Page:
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Mid-Pacific Region
Sacramento, Calif.
Media Contact:
Pete Lucero

Released On: April 12, 2013

Reclamation Releases Final Environmental Documents for Continuation of Riparian Brush Rabbit Controlled Propagation, Reintroduction and Monitoring
SACRAMENTO, Calif. – The Bureau of Reclamation today released final environmental documents for continuation of controlled propagation, reintroduction and monitoring of riparian brush rabbits on the San Joaquin River National Wildlife Refuge and adjacent lands through 2013.

Reclamation is providing $390,673 from the Central Valley Project Conservation Program to the California State University Stanislaus Endangered Species Recovery Program for continuation of the project. The rabbits and their habitats have been impacted by Reclamation’s Central Valley Project, and recovery of the rabbit population is in keeping with the goals of the CVPCP. The U.S. Fish and Wildlife Service have listed the rabbits as endangered.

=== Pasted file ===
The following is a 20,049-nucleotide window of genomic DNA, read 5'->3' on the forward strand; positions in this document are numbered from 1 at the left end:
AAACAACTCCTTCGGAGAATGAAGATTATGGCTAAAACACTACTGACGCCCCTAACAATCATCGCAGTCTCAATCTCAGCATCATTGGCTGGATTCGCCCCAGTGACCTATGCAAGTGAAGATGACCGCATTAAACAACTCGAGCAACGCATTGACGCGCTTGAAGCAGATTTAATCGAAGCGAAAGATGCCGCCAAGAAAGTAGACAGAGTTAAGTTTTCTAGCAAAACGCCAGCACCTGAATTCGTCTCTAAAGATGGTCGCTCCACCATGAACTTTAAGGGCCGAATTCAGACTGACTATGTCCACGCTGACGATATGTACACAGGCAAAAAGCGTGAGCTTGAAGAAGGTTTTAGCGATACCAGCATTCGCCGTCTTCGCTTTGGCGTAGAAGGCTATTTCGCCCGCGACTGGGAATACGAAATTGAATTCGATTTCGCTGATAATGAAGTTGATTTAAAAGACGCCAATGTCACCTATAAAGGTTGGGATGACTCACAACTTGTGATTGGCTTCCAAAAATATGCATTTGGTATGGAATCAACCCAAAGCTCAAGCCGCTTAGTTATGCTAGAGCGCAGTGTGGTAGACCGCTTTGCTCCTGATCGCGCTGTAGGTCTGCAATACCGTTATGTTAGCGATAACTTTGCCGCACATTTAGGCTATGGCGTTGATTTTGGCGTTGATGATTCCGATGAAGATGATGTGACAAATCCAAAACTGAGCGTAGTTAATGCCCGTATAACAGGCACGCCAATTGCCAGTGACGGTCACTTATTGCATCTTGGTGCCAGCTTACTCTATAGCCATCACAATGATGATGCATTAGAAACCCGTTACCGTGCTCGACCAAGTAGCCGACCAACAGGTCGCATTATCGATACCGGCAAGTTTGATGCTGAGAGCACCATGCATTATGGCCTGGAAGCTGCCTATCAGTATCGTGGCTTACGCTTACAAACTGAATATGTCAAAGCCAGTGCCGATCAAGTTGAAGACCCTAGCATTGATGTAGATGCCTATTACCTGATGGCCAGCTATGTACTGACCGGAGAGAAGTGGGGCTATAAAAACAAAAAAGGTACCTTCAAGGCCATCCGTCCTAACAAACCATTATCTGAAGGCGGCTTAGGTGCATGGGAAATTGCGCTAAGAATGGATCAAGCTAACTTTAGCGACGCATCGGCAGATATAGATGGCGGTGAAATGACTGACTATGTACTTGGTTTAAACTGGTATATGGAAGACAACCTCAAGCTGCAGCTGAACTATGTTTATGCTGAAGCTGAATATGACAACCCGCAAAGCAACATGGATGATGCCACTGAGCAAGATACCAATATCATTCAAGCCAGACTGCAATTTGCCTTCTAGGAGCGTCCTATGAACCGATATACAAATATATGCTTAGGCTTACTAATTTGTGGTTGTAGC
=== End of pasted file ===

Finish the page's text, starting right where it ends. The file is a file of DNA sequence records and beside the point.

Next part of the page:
Since 2002, the endangered rabbits have been bred in captivity and have been reintroduced to historical habitat on the SJRNWR and other areas. This has been accomplished with financial support from Reclamation, the California Department of Fish and Wildlife, USFWS, the CalFed Bay-Delta Program, and private landowners and individuals.

The Final Environmental Assessment and Finding of No Significant Impact were prepared in accordance with the National Environmental Policy Act and are available at http://www.usbr.gov/mp/nepa/nepa_projdetails.cfm?Project_ID=11810. If you encounter problems accessing the document online, please call 916-978-5100 or email mppublicaffairs@usbr.gov.

For additional information or to request a copy of the documents, please contact Doug Kleinsmith at 916-978-5034 or email dkleinsmith@usbr.gov.

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Reclamation is the largest wholesale water supplier and the second largest producer of hydroelectric power in the United States, with operations and facilities in the 17 Western States. Its facilities also provide substantial flood control, recreation, and fish and wildlife benefits. Visit our website at www.usbr.gov and follow us on Twitter @USBR.